Washington overhauls medical marijuana program; continues to criminalize individuals under 21
On April 24, Washington Gov. Jay Inslee signed SB 5052 into law, making numerous changes to and giving the state control over Washington’s medical marijuana program. The governor did veto certain sections of this legislation, including provisions that would have created several new felonies for growing and selling medical marijuana outside the state-regulated structure. For more details on vetoed sections, please read Gov. Inslee’s veto letter.
Under the terms of the new law, medical marijuana dispensaries operating under local authority will be phased out. Patients will instead access their medicine from retail shops that hold a medical endorsement and are licensed by the state’s Liquor Control Board. The new law also creates a voluntary patient registry. Patients who sign up with the registry will be allowed to purchase more marijuana per transaction, receive a modest tax break, and be protected from arrest if they are in possession of their registration card.
Patients retain the ability to grow their own medicine, both individually and collectively. Patients who join the registry are allowed to cultivate six plants, while those who are not registered will be allowed four plants. Collective membership has been reduced from 10 patients to four and a registration requirement has been added. However, the law increased the number of plants a collective may cultivate from 45 to 60.
Unfortunately, the legislature failed to address the ongoing issue of how to penalize individuals under 21 for simple possession of marijuana. Even after passage of I-502, Washingtonians under 21 still face criminal penalties for the simple possession of marijuana. According to the ACLU, nationwide, 62% of marijuana arrests in 2010 were for people who were 24 and younger, and 34% were for teenagers or youth.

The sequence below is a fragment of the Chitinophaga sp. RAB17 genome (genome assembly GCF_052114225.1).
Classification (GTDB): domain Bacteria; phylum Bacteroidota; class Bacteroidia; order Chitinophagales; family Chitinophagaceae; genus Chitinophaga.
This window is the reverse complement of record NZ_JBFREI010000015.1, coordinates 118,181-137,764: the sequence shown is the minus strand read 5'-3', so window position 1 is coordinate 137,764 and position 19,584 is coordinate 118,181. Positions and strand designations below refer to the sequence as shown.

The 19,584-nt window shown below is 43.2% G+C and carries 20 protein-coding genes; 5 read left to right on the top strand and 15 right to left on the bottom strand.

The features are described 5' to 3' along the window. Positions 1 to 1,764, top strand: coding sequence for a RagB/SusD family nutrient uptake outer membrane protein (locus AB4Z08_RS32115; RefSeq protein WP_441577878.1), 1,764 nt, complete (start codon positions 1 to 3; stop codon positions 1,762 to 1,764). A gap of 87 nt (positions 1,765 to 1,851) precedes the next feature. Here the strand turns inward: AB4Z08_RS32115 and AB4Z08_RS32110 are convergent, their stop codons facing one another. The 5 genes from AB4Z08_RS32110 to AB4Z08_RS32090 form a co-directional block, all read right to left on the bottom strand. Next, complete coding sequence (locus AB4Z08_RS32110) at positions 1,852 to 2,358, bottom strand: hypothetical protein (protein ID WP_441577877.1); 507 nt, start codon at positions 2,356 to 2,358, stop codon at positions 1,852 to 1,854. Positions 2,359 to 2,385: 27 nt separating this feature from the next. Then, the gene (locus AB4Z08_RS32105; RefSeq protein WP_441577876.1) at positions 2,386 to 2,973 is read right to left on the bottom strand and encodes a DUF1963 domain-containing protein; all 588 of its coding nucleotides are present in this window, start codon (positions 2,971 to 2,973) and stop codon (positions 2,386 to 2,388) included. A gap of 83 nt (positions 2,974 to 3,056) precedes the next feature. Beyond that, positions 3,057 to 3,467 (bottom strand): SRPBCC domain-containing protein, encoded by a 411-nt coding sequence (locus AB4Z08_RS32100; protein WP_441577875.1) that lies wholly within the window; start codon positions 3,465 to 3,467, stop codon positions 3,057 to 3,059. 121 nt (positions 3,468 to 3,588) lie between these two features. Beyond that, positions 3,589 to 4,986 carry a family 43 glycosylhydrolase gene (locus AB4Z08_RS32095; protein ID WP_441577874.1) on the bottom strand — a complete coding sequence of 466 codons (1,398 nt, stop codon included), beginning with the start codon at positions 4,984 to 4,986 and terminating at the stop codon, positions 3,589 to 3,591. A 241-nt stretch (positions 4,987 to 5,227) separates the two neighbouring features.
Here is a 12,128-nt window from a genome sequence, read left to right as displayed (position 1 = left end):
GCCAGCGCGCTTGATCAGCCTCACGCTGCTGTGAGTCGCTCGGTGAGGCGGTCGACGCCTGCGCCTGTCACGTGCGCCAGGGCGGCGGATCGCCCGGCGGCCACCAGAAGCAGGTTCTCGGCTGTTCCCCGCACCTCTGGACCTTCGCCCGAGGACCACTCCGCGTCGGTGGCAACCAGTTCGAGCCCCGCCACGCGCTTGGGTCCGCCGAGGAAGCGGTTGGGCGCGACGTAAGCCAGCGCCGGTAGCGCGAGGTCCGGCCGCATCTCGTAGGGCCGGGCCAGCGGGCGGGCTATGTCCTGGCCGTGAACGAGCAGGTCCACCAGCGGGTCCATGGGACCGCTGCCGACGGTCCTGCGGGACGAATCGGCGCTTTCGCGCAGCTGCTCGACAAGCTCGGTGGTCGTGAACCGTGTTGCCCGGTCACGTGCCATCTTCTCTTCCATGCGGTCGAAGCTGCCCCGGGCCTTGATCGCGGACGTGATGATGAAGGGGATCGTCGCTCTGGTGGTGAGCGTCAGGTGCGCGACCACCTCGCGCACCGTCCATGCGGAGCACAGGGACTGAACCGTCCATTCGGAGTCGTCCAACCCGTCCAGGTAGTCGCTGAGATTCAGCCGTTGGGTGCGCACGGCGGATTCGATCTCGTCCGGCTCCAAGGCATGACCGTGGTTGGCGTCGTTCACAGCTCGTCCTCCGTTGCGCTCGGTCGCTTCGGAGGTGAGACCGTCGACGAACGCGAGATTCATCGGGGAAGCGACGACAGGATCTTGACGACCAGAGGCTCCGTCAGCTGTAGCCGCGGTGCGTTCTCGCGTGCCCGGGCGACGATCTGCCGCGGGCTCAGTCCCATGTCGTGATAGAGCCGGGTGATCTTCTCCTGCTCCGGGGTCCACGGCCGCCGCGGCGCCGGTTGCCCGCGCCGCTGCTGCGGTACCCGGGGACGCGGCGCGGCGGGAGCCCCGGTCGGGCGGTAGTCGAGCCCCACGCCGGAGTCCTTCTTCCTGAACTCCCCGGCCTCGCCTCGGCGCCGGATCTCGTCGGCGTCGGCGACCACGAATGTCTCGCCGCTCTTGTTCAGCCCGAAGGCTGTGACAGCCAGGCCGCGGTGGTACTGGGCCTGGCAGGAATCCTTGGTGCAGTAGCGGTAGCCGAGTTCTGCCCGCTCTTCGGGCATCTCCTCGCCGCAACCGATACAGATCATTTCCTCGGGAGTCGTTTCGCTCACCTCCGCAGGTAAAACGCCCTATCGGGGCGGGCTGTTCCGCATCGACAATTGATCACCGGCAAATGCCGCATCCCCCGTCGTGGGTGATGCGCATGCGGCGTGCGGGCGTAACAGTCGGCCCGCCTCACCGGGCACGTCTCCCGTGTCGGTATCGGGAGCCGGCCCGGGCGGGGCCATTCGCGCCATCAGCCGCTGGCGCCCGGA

Retail marijuana sales begin in Washington
Despite initial supply issues and the fact that retail stores did not open until July 8, 2014, Washington generated about $15 million dollars in marijuana taxes in 2014. In December alone, sales and excise taxes on marijuana sold to adults 21 and older totaled more than $5 million dollars. Meanwhile, the state continues to save additional money due to a sharp decrease in misdemeanor cases. In 2013, 120 misdemeanor cases were filed compared to 5,531 cases in 2012.
It has now been over two years since a majority of Washington voters decided that it was time to end the failed experiment of marijuana prohibition. The state has enacted common sense regulations to ensure safety and to prevent access by youth and, as indicated above, is now realizing revenue from sales instead of wasting it on enforcement. While there is certainly still work to be done, it is clear that the doom and gloom scenarios anticipated by opponents to reform have not materialized, giving comfort to policy makers across the country who are weighing similar policy changes in their jurisdictions.
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